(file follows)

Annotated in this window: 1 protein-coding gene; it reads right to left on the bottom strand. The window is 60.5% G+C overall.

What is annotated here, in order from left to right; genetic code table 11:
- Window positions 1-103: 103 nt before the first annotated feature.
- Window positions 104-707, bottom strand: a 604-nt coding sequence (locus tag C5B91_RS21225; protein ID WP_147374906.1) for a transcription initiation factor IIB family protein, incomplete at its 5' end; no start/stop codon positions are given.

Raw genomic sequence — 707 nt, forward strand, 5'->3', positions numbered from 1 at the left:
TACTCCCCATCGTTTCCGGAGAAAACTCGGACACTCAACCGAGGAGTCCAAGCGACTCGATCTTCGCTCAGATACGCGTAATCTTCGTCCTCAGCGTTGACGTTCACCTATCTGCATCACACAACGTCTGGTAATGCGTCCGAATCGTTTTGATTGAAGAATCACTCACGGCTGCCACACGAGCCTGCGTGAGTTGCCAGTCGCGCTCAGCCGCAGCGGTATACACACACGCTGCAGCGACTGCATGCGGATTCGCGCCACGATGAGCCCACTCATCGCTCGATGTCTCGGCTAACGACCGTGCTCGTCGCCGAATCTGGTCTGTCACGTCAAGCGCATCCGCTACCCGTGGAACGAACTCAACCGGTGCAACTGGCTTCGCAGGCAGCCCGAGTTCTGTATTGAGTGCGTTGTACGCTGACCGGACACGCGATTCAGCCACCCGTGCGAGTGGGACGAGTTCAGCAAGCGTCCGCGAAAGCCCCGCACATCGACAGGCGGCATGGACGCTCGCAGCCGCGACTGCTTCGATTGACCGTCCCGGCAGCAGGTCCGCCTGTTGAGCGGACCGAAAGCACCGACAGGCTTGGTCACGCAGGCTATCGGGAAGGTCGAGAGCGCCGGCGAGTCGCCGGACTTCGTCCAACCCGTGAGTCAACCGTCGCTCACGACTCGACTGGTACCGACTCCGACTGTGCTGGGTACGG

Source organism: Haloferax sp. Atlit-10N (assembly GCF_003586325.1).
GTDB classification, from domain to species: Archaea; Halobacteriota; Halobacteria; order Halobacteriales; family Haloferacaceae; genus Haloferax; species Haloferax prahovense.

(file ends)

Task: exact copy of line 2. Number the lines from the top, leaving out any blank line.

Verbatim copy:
What is annotated here, in order from left to right; genetic code table 11: